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OLLO - Standing Committee

Official Languages



OTTAWA, Monday, October 17, 2022

The Standing Senate Committee on Official Languages met with videoconference this day at 4:06 p.m. [ET] to examine the subject matter of Bill C-13, An Act to amend the Official Languages Act, to enact the Use of French in Federally Regulated Private Businesses Act and to make related amendments to other Acts.

Senator René Cormier (Chair) in the chair.


The Chair: Colleagues, I am René Cormier, senator from New Brunswick, and Chair of the Standing Senate Committee on Official Languages.

I would like the members of the committee to introduce themselves, starting on my left.

Senator Gagné: Raymonde Gagné from Manitoba.

Senator Clement: Bernadette Clement from Ontario.

Senator Mégie: Marie-Françoise Mégie from Quebec.

The Chair: Thank you. I wish to welcome all of you and viewers across the country who may be watching. I would like to point out that I am taking part in this meeting from within the unceded traditional territory of the Algonquin Anishinaabe Nation.


Today, we continue our study of the subject matter of Bill C-13, An Act to amend the Official Languages Act, to enact the Use of French in Federally Regulated Private Businesses Act and to make related amendments to other Acts. The proposed short title for this bill is “An Act for the Substantive Equality of Canada’s Official Languages.”


For the first hour of our meeting, we are pleased to welcome two organizations. First, we have Antoine Désilets, Director General of the Société Santé en français. Then we have Martin Normand, Director, Strategic Research and International Relations, from the Association des collèges et universités de la francophonie canadienne. Welcome to the committee. We will begin by giving the floor to Mr. Désilets. Each of you will have the usual speaking time, then we will go to the period of questions and answers. Thank you for being with us. Mr. Désilets, the floor is yours.

Antoine Désilets, Director General, Société Santé en français: Members of the committee, good afternoon. Thank you very much for having me. My name is Antoine Désilets, and I am the Director General of the Société Santé en français. Before I begin, I would like to acknowledge that the land on which the Société Santé en français sits is part of the traditional unceded territory of the Algonquin Anishinaabe people.

Today I will present some statistics on health in French and then tell you about the Société Santé en français. I will conclude with some recommendations for the committee regarding Bill C-13. I would also like to inform you that the chairman of the board of Société Santé en français regrets that he is unable to appear today as he was prevented at the last minute from coming.

Here are a few statistics on the status of health in French in Canada. Our data come from a survey that the Léger organization conducted for Health Canada in 2020. When minority francophones were asked if they had access to health services in French, one third of respondents said that, in the previous year, they had received services entirely in French, another third reported that they had received services partly in French; and the remaining third answered that they had received no health services in French.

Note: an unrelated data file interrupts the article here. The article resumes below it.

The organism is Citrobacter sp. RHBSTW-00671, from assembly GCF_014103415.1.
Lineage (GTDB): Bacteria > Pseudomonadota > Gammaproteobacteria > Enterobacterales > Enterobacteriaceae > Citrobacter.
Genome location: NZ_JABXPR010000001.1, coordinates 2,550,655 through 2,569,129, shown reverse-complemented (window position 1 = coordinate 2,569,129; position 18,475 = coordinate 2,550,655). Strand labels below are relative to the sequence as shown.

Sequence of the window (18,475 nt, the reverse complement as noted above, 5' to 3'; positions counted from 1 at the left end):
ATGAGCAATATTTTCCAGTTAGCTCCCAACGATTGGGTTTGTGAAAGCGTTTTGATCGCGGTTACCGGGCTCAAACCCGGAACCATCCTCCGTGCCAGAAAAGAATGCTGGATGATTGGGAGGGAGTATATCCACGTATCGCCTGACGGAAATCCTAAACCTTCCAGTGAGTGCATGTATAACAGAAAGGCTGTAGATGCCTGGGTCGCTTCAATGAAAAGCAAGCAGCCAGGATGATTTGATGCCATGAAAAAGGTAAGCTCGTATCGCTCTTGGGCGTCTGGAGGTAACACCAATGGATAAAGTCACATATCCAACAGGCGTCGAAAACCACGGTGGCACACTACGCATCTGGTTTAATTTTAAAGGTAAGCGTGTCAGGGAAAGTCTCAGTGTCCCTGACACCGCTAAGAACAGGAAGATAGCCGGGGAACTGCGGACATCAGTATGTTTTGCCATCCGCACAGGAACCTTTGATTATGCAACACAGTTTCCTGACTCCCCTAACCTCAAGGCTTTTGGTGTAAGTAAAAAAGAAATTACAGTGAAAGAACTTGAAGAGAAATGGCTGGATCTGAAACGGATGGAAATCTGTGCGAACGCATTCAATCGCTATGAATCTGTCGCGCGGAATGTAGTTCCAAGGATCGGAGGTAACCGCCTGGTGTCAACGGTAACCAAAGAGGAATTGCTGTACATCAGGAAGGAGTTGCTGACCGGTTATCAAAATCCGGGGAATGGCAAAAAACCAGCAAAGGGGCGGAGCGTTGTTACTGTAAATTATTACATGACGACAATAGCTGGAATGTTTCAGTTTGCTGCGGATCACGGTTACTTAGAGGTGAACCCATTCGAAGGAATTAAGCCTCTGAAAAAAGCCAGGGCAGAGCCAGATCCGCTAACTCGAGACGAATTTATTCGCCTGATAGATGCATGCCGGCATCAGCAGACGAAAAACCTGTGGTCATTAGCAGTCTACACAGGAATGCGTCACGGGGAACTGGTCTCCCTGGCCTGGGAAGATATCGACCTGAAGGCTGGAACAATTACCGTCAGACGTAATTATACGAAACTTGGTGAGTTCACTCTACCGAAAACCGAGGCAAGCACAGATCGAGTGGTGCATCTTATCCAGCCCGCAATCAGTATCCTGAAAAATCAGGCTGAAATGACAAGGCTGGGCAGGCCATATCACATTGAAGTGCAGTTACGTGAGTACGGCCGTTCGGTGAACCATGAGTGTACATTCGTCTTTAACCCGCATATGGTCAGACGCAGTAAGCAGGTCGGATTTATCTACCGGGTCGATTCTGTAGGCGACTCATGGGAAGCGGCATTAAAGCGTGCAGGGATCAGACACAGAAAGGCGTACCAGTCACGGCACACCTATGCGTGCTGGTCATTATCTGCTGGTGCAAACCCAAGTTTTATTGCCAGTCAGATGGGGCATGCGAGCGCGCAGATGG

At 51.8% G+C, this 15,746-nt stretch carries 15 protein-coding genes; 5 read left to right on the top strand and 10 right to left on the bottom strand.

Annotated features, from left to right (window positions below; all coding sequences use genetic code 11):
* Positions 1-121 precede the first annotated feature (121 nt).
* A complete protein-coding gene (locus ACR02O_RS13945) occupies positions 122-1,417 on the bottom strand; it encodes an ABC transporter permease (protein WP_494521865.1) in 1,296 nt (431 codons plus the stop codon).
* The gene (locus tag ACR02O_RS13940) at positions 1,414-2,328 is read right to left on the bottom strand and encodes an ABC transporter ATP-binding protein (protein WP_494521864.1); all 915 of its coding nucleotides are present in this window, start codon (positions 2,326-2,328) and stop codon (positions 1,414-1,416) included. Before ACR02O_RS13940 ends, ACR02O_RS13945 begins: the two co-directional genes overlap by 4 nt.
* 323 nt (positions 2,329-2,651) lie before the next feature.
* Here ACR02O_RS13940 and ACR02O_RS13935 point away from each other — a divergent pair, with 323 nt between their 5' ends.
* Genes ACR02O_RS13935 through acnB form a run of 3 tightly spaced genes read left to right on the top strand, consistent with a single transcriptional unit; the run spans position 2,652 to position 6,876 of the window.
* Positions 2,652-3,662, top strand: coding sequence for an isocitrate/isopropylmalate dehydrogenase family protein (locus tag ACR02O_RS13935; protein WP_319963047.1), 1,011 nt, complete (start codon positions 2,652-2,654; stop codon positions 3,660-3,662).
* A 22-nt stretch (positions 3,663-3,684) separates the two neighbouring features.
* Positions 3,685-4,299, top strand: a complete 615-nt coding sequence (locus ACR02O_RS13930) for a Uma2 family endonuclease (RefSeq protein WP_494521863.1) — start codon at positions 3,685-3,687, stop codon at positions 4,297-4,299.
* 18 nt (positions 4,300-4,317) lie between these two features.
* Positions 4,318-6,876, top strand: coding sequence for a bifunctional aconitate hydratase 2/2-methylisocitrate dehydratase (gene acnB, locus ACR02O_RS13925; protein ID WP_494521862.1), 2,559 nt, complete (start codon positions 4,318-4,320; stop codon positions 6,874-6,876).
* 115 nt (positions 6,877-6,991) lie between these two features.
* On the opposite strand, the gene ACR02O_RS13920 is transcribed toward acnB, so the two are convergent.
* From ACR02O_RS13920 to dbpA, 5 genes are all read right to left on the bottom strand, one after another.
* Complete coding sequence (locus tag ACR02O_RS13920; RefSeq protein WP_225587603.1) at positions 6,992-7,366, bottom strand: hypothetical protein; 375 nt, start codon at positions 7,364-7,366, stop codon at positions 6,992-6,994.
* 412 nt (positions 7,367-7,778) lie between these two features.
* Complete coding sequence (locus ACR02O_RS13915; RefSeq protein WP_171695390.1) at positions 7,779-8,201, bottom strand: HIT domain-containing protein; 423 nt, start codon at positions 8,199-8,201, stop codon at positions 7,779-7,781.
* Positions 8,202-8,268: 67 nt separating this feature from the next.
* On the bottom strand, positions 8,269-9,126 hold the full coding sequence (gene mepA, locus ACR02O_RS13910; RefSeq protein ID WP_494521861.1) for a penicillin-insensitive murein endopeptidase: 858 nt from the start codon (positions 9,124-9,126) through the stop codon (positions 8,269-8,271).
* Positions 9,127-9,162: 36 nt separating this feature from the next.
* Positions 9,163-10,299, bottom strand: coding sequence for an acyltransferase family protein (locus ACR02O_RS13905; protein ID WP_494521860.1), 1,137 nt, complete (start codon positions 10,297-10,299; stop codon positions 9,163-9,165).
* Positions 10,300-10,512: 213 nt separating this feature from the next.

When respondents were asked about progress made in providing access to services, approximately 19% said they had seen improvements in the previous 10 years; some 40% had seen no improvement or thought the situation had remained the same; and 16% reported that the quality of access had declined. Those of you who are good with numbers will immediately realize that those figures do not total 100%: roughly 23% of respondents did not answer.

The main barriers to access to health services in French stem from a lack of human resources. Fear of long waiting times in hospitals, a lack of information available in French and concerns about receiving poor-quality services are still features of the health landscape in Canada today.

A few words about the Société Santé en français. We are a network of networks and a national organization. We work with 16 French-language health networks in all Canadian provinces and territories. Our collective mission is to encourage health partners to adopt better policies, practices and activities that meet francophones’ health needs. By equipping people through policies, practices and activities, we increase the availability of French-language health services over the long term.

We work in three stages: first, we identify the institutions in health care systems that need to be at the table; second, we engage in capacity-building to show them how they can better help francophones; and, third, we work with them to integrate the changes requested within their continuing practices in order to serve francophones better.

What place does health occupy in Bill C-13? I’m sure you know it off the top of your head. Since health is cited only once in the bill, it’s a short answer. It’s in the part that concerns positive measures. Health is cited in new subparagraph 41(6)(c)(v) along with other sectors — culture, education, justice, employment and immigration — that are considered essential to the vitality of anglophone and francophone minorities.

All of which brings me to the two recommendations that the Société Santé en français wishes to make respecting Bill C-13. Before discussing our specific recommendations, I would like to express our support for those of the Fédération des communautés francophones et acadienne du Canada, of which we have been a member since December 2021.